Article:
Following some irregularities, the UK Border Agency has revoked London Metropolitan University‘s visa license. Not only can the university no longer recruit overseas (non-EU) students (a major source of income for all UK universities, and one of the few things that stops them from going bankrupt), but their existing overseas students have been told that they have sixty days to find alternative visa sponsors or they will be deported. LMU have estimated their annual income from overseas students at around £30M, about 20% of their total income. They currently have over 2000 overseas students.
Too depressing for words. If I can muster the energy, I’ll write a longer commentary later this week. For the time being, let me echo the words of Sally Hunt: “Lord Browne’s recommendations, if enacted, represent the final nail in the coffin for affordable higher education.”
Well, the previous post inspired some interesting discussion, as did ‘s related poll. asked for the source of some of the figures that I’d quoted, and this got me looking. I’d wanted to be able to give some more detailed figures initially, but was surprised (given the current funding debate) that they weren’t that easy to find. Using the data on the number of graduating students from the Higher Education Statistics Agency and population demographic data from Office of National Statistics, I put together the following table: Graduating UK domiciled FT students (first degree) by year Year Students 21 year… Read More »Damned Lies: Student Participation Rates and HE Funding
So, Vince Cable is proposing a graduate tax. Haven’t we been here before? It’s been a while since I posted about HE funding (posts passim), but it’s worth repeating some of the highlights: Back in 1997, the Dearing Report recommended that because “those with higher education qualifications are the main beneficiaries [of higher education], through improved employment prospects and pay”, “graduates in work should make a greater contribution to the costs of higher education in future”. The report goes on to recommend an income contingent scheme along the lines of the Australian Higher Education Contribution Scheme. Richard Gombrich’s article from… Read More »Deja vu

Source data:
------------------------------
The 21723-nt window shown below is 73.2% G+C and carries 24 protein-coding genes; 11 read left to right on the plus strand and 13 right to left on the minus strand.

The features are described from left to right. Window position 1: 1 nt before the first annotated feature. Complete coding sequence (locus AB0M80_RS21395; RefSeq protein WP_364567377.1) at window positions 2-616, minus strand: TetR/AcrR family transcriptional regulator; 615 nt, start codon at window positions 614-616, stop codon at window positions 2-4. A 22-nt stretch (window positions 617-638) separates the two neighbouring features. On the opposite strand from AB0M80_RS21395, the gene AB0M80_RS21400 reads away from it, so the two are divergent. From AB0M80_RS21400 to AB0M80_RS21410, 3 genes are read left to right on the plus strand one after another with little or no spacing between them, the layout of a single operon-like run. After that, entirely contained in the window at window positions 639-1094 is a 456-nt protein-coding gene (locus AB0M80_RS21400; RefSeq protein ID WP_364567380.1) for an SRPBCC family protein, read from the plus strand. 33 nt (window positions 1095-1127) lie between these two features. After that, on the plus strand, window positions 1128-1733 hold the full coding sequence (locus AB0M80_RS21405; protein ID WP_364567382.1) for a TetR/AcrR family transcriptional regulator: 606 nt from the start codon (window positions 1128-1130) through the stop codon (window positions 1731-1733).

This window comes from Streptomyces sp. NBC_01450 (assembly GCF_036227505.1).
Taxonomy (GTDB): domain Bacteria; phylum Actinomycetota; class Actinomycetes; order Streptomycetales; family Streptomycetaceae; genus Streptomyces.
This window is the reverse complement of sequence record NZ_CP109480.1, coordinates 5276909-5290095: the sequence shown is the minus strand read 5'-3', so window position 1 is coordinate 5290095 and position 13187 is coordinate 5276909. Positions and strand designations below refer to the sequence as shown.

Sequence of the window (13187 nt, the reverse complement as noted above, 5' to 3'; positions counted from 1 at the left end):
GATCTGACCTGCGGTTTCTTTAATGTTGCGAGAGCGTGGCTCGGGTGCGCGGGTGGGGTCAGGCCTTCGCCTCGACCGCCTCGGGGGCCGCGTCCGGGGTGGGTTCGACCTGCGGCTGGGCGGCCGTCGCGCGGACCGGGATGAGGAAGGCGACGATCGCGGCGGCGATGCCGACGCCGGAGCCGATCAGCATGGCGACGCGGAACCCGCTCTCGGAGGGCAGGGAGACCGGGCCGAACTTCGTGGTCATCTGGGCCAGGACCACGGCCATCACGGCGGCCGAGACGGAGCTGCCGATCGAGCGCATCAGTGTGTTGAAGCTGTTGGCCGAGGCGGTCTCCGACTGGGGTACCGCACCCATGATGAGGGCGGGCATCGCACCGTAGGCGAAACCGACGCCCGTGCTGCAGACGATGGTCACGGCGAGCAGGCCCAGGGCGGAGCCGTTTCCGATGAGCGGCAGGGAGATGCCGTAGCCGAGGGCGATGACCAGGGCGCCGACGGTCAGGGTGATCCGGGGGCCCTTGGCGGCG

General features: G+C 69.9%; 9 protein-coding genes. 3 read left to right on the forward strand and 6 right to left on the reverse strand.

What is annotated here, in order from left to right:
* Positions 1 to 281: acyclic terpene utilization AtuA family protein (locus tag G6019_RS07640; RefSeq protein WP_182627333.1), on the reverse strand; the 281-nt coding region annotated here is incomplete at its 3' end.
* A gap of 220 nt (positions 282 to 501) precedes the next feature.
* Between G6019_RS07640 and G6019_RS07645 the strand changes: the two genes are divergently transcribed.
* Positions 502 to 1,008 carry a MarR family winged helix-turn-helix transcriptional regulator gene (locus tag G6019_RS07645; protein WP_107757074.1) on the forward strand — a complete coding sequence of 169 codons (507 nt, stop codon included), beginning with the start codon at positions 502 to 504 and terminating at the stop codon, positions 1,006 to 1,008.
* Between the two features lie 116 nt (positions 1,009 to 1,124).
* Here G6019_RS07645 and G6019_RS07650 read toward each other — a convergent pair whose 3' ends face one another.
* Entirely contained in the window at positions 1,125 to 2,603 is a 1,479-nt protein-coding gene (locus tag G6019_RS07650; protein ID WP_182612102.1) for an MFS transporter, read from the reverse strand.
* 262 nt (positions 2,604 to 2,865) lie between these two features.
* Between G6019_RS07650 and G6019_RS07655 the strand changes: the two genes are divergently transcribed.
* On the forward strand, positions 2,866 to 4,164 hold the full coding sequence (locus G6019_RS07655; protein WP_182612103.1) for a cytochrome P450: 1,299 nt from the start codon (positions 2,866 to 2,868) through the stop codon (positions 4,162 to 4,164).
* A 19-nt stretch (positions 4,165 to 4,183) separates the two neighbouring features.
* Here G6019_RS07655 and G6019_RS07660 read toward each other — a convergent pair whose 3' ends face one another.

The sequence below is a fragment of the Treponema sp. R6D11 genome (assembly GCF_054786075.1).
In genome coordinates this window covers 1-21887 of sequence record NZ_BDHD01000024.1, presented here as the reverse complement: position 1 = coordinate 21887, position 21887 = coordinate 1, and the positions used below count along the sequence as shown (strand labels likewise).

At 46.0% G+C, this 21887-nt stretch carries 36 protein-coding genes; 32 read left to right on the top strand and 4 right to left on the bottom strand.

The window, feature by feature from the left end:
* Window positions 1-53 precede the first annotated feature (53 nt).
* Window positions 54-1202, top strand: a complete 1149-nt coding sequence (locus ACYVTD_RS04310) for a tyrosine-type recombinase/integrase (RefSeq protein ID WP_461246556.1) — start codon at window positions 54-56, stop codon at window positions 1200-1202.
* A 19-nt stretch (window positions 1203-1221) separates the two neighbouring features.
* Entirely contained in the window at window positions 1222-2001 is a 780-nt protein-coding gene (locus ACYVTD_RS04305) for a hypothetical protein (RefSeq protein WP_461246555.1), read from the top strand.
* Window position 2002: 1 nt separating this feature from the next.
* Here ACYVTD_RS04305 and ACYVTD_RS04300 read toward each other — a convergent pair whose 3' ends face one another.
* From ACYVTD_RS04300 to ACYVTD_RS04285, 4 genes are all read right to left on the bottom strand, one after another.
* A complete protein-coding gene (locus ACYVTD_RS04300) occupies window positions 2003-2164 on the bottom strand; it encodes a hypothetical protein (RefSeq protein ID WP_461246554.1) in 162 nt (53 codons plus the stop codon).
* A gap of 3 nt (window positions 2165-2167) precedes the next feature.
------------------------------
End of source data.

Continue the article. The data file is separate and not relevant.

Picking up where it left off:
From here, summarising BIS contributions to the announced GBP6Bn cuts package: £18 million by stopping low priority projects like the Semantic web and the SME Adjudicator That’s either data.gov.uk or the funding for the Web Science Institute scuppered (or possibly both), then.
This morning, it was Isobel’s turn to wake up shouting at the radio. UCU have agreed to put UCEA’s offer of 13.1% to their membership (and not, as the BBC put it, agreed to the increase – learn how a democratic union operates!), so the industrial action will be suspended for the duration of the balloting procedure. I can’t say that I’m happy with this offer, and will probably vote against accepting it. can now look slightly smug for having been able to prepare for her marking. My role in assessment this year has been mainly limited to third year… Read More »That academic pay dispute
While buying a round of tea in the Students’ Union this lunchtime, I noticed that the chap standing next to me was wearing a t-shirt which read: Students Against Lecture Strike Action – salsa.susu.org This makes no sense on a number of counts: There is no “Lecture Strike Action”, because teaching is proceeding as usual. If they’re referring to people with teaching duties, they should be aware that these are called “lecturers”. As an aside, if the students can’t distinguish between “lecturers” and “lectures”, we’re doing something seriously wrong. This industrial action is not limited to lecturers, but to all… Read More »Down with that sort of thing
Bumped into our head of school (and my former PhD supervisor) during lunch today and asked for her opinions on the likely outcome to the school of tonight’s debate, specifically the effects on student demographics. Her response was that the school is already planning to reduce the number of UK undergraduates and increase the number from overseas (predominantly non-EU), and that this was a fairly common move across the University.
One of the mailing lists that I read has had a discussion on the government’s proposals for the introduction of differential tuition fees in higher education that has been raging for the last week and a half. During the course of this, someone asked the question: “how has the government been able to pay for university fees for so many years and it’s only now when “we’re putting more into education” that they can’t?”
I was a little taken aback by this, and so wrote the following response.